Asakusa Kid 2021 Movie Review
The early days of comedian and filmmaker “Beat” Takeshi Kitano’s career are chronicled in Gekidan Hitori’s affectionate drama Asakusa Kid, which is adapted for the screen from Kitano’s own 1988 memoir of the same name.
Yuya Yagira gives a transformative performance as Kitano, who started out working in a struggling Tokyo strip club. The film is equally devoted to celebrating his mentor Senzaburo Fukami, portrayed by Yo Oizumi. Mugi Kadowaki and Honami Suzuki also star.
Yagira is still best known for his debut performance in Hirokazu Koreeda’s Nobody Knows, which won him the best actor prize at the Cannes Film Festival at the age of 14. Since then he has carved out a career every bit as eclectic as that of Kitano.
The future actor and director transitioned from elevator boy to performing partner and eventually emcee at the Asakusa France-za club, before branching out to form the Two Beat manzai comedy double act with Kiyoshi Kaneko. Yagira nails the performer’s distinctive shuffling gait and facial twitches, while the brief glimpses of an older Kitano are uncannily accurate.
Audiences looking for a probing insight into the artist’s creative process, however, will be left wanting. Beyond the superficial steps that take him into the limelight, Asakusa Kid proffers a disappointingly shallow portrait of the controversial comedian, who grew up in close proximity to yakuza gangs and frequently clashed with TV censors because of the controversial nature of his routines.
Instead, Hitori immerses us in the cramped, overcrowded green rooms of the France-za cabaret club, detailing the inner workings of the seedy establishment circa 1972 and the colourful collection of artists congregated therein.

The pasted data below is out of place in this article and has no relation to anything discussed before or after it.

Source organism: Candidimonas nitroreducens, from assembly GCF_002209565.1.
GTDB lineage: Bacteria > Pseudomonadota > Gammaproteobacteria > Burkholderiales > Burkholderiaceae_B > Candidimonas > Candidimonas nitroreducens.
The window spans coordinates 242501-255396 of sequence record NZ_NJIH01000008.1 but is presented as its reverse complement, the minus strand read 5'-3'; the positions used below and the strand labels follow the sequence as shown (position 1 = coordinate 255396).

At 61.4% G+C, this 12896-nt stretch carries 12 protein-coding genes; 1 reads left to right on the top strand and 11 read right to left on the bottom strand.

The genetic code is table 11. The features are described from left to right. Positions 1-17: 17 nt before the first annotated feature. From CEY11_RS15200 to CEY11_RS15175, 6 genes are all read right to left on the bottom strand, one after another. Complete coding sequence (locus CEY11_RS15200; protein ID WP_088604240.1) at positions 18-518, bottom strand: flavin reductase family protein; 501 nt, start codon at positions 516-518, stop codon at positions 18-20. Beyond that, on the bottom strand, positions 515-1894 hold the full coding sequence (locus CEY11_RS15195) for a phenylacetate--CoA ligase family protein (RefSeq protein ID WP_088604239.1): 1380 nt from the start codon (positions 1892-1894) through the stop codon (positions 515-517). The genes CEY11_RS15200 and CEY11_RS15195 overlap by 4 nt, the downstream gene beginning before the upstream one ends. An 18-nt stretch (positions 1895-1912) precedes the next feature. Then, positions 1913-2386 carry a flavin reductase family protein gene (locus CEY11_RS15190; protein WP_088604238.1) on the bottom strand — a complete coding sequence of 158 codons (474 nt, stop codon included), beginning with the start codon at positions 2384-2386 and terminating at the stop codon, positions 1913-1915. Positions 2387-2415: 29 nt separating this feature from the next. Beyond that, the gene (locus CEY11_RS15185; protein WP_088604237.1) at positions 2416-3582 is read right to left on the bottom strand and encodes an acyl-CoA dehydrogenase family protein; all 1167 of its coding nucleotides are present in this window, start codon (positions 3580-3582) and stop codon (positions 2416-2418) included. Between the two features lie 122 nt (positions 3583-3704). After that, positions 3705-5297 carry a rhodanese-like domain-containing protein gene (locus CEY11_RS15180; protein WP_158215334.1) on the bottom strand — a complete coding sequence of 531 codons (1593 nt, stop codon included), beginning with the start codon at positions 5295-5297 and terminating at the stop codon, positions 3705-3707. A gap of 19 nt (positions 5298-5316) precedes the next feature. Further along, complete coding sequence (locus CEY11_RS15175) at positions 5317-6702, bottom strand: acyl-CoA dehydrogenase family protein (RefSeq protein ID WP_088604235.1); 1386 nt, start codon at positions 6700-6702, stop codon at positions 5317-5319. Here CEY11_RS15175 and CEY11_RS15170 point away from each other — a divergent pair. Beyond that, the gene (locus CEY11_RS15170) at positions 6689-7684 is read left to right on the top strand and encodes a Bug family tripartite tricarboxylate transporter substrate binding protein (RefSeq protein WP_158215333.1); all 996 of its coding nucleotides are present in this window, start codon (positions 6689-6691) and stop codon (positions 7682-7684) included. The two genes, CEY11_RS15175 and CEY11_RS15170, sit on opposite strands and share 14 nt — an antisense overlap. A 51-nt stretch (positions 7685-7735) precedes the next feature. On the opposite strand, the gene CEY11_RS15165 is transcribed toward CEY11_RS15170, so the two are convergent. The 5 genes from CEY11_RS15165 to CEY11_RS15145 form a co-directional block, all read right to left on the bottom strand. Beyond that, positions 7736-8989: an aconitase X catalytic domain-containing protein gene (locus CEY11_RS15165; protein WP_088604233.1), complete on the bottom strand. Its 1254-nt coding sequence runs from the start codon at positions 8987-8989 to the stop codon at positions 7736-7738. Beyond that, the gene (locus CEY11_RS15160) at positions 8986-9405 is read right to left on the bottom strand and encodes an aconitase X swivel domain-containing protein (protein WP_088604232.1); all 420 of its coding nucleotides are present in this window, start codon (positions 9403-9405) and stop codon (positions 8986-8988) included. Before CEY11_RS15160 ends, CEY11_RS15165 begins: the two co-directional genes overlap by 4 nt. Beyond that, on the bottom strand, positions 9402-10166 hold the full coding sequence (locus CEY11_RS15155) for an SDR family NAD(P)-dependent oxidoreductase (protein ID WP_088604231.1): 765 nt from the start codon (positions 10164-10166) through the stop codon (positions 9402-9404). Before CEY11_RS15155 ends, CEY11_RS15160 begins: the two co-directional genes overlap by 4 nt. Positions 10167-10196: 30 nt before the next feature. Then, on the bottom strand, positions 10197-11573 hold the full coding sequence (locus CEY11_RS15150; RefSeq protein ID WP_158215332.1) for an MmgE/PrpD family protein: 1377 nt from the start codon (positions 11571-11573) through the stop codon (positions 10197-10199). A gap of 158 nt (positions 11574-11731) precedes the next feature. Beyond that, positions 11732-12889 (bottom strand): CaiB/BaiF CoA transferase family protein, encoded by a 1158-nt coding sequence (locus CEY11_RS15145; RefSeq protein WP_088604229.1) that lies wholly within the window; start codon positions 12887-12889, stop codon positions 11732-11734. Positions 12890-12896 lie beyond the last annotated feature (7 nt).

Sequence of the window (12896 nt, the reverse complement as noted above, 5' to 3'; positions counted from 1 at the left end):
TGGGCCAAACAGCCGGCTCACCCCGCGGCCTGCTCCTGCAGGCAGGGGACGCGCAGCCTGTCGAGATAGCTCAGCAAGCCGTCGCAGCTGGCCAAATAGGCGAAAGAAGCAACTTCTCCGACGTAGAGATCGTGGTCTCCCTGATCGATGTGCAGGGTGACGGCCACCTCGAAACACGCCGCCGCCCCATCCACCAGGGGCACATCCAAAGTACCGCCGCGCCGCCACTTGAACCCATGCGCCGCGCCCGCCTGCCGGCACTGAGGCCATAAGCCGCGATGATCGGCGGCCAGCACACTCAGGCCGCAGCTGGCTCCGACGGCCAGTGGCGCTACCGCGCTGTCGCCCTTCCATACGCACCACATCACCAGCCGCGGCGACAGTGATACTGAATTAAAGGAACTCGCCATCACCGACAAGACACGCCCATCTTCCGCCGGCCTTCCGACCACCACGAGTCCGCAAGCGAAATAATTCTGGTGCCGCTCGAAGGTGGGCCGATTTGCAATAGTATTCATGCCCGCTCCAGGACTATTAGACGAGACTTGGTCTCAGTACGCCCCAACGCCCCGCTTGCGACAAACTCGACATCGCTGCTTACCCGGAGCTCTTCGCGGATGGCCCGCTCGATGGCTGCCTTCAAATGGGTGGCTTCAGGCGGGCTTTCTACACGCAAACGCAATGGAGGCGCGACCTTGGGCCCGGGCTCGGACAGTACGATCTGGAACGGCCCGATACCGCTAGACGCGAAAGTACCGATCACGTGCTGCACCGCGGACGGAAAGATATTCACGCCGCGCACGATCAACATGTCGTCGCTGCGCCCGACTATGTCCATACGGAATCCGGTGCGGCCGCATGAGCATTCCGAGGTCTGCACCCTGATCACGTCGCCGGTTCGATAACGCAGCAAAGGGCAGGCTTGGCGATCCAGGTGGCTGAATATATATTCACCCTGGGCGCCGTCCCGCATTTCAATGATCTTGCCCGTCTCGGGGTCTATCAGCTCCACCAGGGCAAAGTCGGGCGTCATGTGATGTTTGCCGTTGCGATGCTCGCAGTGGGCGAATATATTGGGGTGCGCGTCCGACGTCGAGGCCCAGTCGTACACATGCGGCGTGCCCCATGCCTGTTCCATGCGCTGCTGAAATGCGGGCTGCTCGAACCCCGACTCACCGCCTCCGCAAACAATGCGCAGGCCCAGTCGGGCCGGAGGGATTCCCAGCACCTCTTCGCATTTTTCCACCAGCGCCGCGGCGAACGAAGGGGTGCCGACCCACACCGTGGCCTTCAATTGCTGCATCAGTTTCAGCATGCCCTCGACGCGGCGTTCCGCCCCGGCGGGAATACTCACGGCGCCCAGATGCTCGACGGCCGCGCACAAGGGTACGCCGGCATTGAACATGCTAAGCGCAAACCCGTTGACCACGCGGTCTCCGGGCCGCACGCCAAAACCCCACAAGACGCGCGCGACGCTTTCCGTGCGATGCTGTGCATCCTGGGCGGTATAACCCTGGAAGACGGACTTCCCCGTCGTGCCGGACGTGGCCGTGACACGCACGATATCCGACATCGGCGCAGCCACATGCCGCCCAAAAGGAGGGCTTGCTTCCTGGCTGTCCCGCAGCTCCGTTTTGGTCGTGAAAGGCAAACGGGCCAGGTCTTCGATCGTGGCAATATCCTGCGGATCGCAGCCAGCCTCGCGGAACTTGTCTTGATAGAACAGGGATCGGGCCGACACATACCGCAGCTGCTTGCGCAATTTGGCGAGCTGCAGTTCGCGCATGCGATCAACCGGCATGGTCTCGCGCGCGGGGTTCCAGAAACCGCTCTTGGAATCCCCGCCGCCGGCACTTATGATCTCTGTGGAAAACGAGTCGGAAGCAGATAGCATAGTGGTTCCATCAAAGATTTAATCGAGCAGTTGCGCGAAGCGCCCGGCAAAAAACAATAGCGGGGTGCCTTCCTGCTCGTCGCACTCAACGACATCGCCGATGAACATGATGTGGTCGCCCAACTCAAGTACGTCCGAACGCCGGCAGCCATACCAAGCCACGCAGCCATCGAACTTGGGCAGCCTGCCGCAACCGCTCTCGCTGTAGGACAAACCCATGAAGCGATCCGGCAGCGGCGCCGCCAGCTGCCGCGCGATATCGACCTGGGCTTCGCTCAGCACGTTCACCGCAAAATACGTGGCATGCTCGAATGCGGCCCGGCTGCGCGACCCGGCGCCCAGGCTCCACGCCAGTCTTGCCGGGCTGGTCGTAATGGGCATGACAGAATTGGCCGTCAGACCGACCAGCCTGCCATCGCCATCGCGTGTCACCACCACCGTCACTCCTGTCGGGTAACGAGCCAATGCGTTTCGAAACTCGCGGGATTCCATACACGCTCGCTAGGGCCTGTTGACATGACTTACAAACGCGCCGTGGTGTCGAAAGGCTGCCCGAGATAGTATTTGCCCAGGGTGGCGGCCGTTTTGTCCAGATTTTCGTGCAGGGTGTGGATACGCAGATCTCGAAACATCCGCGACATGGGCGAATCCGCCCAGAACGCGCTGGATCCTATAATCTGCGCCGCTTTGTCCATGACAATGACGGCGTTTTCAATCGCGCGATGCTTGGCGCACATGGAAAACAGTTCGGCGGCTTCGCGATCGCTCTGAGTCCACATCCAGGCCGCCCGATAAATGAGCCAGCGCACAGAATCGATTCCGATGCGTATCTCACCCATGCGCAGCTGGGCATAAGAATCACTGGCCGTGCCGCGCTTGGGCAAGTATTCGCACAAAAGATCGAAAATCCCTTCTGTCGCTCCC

At the centre of them all is “Fukami of Asakusa”, an old-school vaudeville comedian who provides on-stage entertainment between the disrobings, often to a less than enthusiastic crowd of lecherous patrons.Oizumi paints Fukami as a tragic figure, dedicated to his craft and his subordinates regardless of dwindling ticket sales. “I’m a comedian, you fool” is his confrontational mantra, later adopted by Kitano himself. He tutors his protégé on the importance of a comedian dressing snappily and looking cool when offstage, but to always be silly.
“Don’t suck up to your audience,” Fukami tells the young man. “You tell them what’s funny.” These seem to be words Kitano has lived by, having repeatedly defied expectations throughout his long and celebrated career.
Asakusa Kid makes for diverting entertainment as far as it goes, but brings down the curtain just as the real story is about to begin.
Asakusa Kid will start streaming on Netflix on December 9.